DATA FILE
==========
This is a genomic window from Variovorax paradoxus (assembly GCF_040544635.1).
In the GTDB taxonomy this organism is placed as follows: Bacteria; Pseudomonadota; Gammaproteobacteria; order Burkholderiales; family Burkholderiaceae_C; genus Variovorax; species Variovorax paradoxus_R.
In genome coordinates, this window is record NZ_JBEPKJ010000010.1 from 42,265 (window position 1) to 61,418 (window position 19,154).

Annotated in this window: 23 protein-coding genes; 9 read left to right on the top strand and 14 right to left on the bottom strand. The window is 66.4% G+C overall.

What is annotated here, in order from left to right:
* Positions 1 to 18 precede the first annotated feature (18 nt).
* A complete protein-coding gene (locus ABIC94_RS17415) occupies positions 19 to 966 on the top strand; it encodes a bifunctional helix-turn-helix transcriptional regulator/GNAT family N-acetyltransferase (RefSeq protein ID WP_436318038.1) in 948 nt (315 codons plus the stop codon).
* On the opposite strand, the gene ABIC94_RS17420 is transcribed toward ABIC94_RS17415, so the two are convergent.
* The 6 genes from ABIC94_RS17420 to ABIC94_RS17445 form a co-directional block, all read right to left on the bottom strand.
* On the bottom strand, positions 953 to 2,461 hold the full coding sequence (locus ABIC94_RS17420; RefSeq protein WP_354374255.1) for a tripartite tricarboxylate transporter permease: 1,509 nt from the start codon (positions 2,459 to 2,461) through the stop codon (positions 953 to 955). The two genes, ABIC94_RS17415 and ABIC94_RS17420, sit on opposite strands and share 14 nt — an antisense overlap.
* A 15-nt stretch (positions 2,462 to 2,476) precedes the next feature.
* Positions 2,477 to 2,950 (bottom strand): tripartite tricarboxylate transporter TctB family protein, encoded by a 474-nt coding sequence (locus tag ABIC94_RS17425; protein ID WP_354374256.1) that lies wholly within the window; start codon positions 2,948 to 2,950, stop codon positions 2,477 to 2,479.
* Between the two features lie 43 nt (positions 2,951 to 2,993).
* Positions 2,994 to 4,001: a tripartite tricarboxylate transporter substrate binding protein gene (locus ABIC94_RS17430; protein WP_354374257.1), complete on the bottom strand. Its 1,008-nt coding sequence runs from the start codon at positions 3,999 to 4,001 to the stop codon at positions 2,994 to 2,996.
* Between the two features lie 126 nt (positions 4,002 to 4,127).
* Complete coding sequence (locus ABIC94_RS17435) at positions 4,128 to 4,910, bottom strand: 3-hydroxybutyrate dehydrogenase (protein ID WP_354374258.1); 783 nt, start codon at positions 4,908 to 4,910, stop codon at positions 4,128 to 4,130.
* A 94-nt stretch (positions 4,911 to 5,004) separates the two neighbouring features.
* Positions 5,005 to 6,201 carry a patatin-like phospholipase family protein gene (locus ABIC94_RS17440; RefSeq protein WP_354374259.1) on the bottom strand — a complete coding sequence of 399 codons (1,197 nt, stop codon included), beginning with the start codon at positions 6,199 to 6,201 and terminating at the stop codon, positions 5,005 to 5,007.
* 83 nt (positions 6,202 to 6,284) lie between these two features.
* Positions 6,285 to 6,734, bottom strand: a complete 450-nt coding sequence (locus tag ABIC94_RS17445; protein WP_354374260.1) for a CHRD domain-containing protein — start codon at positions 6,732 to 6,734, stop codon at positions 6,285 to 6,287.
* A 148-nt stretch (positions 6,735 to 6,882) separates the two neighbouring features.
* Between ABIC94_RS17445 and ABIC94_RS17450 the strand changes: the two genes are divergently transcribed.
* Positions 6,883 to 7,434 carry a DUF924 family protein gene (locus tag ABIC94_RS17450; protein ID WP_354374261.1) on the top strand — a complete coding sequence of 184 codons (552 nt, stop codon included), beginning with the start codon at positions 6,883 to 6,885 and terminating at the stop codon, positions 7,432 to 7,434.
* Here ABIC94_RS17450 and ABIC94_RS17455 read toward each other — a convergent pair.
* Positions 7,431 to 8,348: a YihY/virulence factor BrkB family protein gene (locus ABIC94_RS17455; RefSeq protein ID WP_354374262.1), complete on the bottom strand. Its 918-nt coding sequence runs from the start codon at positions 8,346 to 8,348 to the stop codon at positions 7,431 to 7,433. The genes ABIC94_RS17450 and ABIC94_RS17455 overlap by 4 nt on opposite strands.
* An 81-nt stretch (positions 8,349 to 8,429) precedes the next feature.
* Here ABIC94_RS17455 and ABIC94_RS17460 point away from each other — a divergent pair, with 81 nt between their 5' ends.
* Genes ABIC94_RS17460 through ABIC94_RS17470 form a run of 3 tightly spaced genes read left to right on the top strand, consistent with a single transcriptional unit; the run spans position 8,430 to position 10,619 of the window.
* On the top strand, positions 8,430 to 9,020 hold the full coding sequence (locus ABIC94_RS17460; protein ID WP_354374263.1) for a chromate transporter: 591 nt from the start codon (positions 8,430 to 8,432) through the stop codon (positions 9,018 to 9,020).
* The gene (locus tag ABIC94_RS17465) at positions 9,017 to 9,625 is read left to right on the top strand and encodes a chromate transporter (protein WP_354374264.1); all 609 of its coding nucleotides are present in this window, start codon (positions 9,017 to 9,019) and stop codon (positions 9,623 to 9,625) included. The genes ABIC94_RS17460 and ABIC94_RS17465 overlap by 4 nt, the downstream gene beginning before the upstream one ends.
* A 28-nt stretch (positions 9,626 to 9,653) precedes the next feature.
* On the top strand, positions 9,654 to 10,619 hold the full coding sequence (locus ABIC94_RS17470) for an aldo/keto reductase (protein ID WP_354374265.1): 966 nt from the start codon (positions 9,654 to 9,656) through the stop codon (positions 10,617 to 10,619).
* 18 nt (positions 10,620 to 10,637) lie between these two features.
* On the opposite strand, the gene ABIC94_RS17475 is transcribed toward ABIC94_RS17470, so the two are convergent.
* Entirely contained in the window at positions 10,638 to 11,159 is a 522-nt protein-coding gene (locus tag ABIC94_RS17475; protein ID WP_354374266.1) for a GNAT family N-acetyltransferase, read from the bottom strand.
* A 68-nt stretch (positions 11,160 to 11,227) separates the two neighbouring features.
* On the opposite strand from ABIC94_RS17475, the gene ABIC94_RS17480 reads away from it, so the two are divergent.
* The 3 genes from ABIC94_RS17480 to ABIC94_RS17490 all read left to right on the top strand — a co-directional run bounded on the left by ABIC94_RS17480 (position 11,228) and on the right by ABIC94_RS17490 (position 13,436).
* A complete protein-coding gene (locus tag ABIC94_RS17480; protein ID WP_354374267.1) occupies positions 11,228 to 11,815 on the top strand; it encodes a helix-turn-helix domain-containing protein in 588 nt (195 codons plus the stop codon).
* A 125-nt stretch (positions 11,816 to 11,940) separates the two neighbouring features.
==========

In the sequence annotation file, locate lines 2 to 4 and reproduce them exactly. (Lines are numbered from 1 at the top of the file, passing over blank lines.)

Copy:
In the GTDB taxonomy this organism is placed as follows: Bacteria; Pseudomonadota; Gammaproteobacteria; order Burkholderiales; family Burkholderiaceae_C; genus Variovorax; species Variovorax paradoxus_R.
In genome coordinates, this window is record NZ_JBEPKJ010000010.1 from 42,265 (window position 1) to 61,418 (window position 19,154).

Annotated in this window: 23 protein-coding genes; 9 read left to right on the top strand and 14 right to left on the bottom strand. The window is 66.4% G+C overall.